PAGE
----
RICHMOND – A ban on assault weapons likely won’t come up again, the Richmond village president said.
After two and a half hours of public comment at the Richmond Village Board meeting Wednesday, the board unanimously killed a proposed assault weapons ban.
The board had decided to bring the measure up following the passage of a concealed-carry bill that includes a provision giving municipalities 10 days from enactment to pass bans on semi-automatic assault-style weapons.
But there’s disagreement over whether the provision applies to non-home-rule communities such as Richmond.
That was one of the arguments raised by the ban’s opponents who crowded into Richmond’s Village Hall.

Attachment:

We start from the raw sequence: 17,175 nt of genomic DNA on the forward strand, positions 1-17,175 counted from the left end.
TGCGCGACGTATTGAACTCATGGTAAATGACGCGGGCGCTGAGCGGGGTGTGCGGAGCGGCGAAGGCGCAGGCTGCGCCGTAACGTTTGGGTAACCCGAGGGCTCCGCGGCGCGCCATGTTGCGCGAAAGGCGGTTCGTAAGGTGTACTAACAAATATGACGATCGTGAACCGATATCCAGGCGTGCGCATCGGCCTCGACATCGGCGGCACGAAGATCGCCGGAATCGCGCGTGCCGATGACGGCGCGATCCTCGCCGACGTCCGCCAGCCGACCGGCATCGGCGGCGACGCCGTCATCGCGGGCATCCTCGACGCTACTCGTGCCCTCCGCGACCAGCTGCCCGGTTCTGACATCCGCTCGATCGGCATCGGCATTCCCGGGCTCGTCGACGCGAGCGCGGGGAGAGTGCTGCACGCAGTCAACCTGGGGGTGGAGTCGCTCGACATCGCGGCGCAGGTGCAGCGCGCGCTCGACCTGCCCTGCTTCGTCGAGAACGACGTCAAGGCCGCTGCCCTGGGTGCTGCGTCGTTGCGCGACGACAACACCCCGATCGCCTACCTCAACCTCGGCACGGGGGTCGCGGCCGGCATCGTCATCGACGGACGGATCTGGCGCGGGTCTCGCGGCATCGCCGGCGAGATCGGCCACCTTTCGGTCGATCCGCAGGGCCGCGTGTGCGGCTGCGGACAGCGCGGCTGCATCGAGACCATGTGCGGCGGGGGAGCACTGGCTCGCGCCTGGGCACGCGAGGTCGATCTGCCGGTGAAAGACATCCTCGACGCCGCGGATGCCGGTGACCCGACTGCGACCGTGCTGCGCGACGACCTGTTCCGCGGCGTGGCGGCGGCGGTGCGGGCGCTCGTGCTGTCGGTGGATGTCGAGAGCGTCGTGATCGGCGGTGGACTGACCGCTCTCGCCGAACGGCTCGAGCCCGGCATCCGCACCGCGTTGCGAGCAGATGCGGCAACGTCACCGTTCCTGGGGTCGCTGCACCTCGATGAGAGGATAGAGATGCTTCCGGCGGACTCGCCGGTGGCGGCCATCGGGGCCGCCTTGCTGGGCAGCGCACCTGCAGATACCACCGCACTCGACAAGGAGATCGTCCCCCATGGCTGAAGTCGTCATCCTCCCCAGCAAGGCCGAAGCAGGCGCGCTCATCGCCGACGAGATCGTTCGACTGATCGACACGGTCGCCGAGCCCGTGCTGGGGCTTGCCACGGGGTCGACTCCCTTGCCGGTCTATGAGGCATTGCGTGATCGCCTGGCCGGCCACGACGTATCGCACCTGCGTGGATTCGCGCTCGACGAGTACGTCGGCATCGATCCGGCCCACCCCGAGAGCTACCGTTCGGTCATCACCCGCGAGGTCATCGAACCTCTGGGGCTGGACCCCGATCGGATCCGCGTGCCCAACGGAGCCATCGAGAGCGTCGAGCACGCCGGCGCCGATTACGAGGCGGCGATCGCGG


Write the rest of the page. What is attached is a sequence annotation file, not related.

“There was a fairly good cross section of local residents, as well as people who traveled from longer distances in order to speak at the meeting,” Village President Pete Koenig said.
Some questioned why Richmond, a town of less than 1,900 people, needed a ban and raised concerns about how that would affect those crossing through the town on Route 12 on their way to Wisconsin.
Others worried a ban would limit their ability to protect themselves and their families.
The idea behind the “shell ordinance” was to keep the village’s options open beyond the 10-day deadline, Koenig said before the meeting. The village could amend or abolish a ban after the deadline; it just wouldn’t be able to enact one.